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Response to enlightenment (Reply #6)

Sun Sep 9, 2012, 04:15 PM

7. Saw that and nearly threw up

How the fuck they got away with that monstrosity in Highgate completely defeats me.

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Response to dipsydoodle (Reply #7)

Sun Sep 9, 2012, 04:30 PM

8. That was my question, too.

Who did they pay off on the planning council?

And what an absolute tool the architect/owner is . . . if I had to live next door to that I'd be tempted to burn my own home down in an attempt to take that thing along with it.

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Response to enlightenment (Reply #8)

Sun Sep 9, 2012, 05:22 PM

10. Not sure which council was involved.

Highgate is split between Camden and Haringey. I'm guessing its more likely to be Haringey as I couldn't see that stunt being pulled on the other part which adjoins Hampstead. I'm inclined to think there was bung money involved too.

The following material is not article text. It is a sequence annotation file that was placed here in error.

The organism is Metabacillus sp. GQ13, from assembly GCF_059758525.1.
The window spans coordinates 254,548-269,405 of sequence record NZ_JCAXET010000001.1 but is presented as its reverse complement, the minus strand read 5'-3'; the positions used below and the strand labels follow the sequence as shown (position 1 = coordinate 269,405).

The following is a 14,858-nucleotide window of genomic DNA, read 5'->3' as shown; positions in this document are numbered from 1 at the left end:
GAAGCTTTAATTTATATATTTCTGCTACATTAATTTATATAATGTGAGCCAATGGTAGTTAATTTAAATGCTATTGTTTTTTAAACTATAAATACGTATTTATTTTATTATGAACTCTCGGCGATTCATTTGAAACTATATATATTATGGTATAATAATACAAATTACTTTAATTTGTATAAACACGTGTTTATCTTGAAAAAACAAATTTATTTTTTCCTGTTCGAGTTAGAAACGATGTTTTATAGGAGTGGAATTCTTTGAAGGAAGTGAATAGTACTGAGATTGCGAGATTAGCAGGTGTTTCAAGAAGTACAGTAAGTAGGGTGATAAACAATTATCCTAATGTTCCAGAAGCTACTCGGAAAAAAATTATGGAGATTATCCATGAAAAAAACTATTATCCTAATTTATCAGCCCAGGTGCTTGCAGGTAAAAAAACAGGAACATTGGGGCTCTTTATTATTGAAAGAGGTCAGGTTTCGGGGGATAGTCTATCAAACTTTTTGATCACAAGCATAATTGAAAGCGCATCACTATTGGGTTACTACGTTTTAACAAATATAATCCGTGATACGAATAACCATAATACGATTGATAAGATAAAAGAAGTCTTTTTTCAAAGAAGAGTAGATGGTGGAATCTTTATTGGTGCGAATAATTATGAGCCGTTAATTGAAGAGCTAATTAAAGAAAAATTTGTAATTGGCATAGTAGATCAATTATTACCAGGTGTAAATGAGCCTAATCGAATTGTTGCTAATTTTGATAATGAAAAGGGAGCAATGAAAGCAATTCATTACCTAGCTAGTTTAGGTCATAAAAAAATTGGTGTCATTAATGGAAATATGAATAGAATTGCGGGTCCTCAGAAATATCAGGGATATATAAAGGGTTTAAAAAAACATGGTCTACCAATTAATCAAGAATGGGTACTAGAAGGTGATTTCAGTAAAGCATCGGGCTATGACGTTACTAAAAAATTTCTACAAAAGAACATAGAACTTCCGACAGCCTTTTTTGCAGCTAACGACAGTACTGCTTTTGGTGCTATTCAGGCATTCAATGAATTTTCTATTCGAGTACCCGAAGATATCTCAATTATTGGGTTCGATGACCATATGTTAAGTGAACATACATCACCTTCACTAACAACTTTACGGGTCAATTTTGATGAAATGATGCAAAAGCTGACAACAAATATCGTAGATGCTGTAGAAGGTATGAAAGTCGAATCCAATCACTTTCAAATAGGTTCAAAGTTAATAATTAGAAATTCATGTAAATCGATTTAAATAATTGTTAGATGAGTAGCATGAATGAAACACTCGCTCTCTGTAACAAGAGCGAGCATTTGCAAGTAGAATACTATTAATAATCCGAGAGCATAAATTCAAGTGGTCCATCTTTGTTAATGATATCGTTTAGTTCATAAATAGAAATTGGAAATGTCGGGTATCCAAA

I'm reminded of I came across an architect by accident on a sunny Sunday back in the late sixties, friend of a friend , and he lived on North Hill, Highgate which would now be the Camden part. His house had been restored and furnished in the best possible taste. We sat in the garden. Its one thing splitting a bottle of wine into 3 large glasses - its another splitting a bottle of Gordons that way which is what he did for 3 of us.

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Response to dipsydoodle (Reply #10)

Sun Sep 9, 2012, 07:20 PM

11. UfDah!

That explains a lot about some architects . . .

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Response to enlightenment (Reply #6)

Sun Sep 9, 2012, 05:15 PM

9. 'Alien spaceship' is paying it an undeserved compliment

As you say, a refuse bin, or my thought was an old battleship-grey hulk of a boat.